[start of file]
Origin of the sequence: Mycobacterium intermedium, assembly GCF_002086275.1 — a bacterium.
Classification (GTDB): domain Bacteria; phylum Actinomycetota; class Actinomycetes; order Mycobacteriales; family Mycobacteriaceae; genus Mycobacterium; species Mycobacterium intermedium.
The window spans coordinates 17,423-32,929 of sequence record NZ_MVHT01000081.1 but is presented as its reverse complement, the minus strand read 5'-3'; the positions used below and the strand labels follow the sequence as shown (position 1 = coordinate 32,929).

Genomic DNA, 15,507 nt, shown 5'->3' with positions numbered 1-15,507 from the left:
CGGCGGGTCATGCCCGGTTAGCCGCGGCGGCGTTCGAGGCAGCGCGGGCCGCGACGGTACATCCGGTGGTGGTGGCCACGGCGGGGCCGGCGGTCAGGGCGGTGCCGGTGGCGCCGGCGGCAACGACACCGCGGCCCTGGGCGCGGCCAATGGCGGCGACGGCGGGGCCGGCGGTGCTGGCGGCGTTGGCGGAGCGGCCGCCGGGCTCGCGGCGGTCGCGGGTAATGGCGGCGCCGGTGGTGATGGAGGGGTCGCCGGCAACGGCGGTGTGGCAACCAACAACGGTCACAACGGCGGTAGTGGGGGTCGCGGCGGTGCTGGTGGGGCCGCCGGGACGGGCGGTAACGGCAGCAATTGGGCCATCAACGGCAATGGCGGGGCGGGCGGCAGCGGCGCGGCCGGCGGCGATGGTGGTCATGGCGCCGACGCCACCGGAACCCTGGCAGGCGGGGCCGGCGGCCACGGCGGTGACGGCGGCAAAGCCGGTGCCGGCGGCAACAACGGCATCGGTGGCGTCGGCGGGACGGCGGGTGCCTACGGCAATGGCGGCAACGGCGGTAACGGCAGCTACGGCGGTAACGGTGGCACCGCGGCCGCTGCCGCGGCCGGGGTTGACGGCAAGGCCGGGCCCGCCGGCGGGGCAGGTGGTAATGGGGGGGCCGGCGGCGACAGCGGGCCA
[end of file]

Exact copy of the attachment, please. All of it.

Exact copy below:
Origin of the sequence: Mycobacterium intermedium, assembly GCF_002086275.1 — a bacterium.
Classification (GTDB): domain Bacteria; phylum Actinomycetota; class Actinomycetes; order Mycobacteriales; family Mycobacteriaceae; genus Mycobacterium; species Mycobacterium intermedium.
The window spans coordinates 17,423-32,929 of sequence record NZ_MVHT01000081.1 but is presented as its reverse complement, the minus strand read 5'-3'; the positions used below and the strand labels follow the sequence as shown (position 1 = coordinate 32,929).

Genomic DNA, 15,507 nt, shown 5'->3' with positions numbered 1-15,507 from the left:
CGGCGGGTCATGCCCGGTTAGCCGCGGCGGCGTTCGAGGCAGCGCGGGCCGCGACGGTACATCCGGTGGTGGTGGCCACGGCGGGGCCGGCGGTCAGGGCGGTGCCGGTGGCGCCGGCGGCAACGACACCGCGGCCCTGGGCGCGGCCAATGGCGGCGACGGCGGGGCCGGCGGTGCTGGCGGCGTTGGCGGAGCGGCCGCCGGGCTCGCGGCGGTCGCGGGTAATGGCGGCGCCGGTGGTGATGGAGGGGTCGCCGGCAACGGCGGTGTGGCAACCAACAACGGTCACAACGGCGGTAGTGGGGGTCGCGGCGGTGCTGGTGGGGCCGCCGGGACGGGCGGTAACGGCAGCAATTGGGCCATCAACGGCAATGGCGGGGCGGGCGGCAGCGGCGCGGCCGGCGGCGATGGTGGTCATGGCGCCGACGCCACCGGAACCCTGGCAGGCGGGGCCGGCGGCCACGGCGGTGACGGCGGCAAAGCCGGTGCCGGCGGCAACAACGGCATCGGTGGCGTCGGCGGGACGGCGGGTGCCTACGGCAATGGCGGCAACGGCGGTAACGGCAGCTACGGCGGTAACGGTGGCACCGCGGCCGCTGCCGCGGCCGGGGTTGACGGCAAGGCCGGGCCCGCCGGCGGGGCAGGTGGTAATGGGGGGGCCGGCGGCGACAGCGGGCCA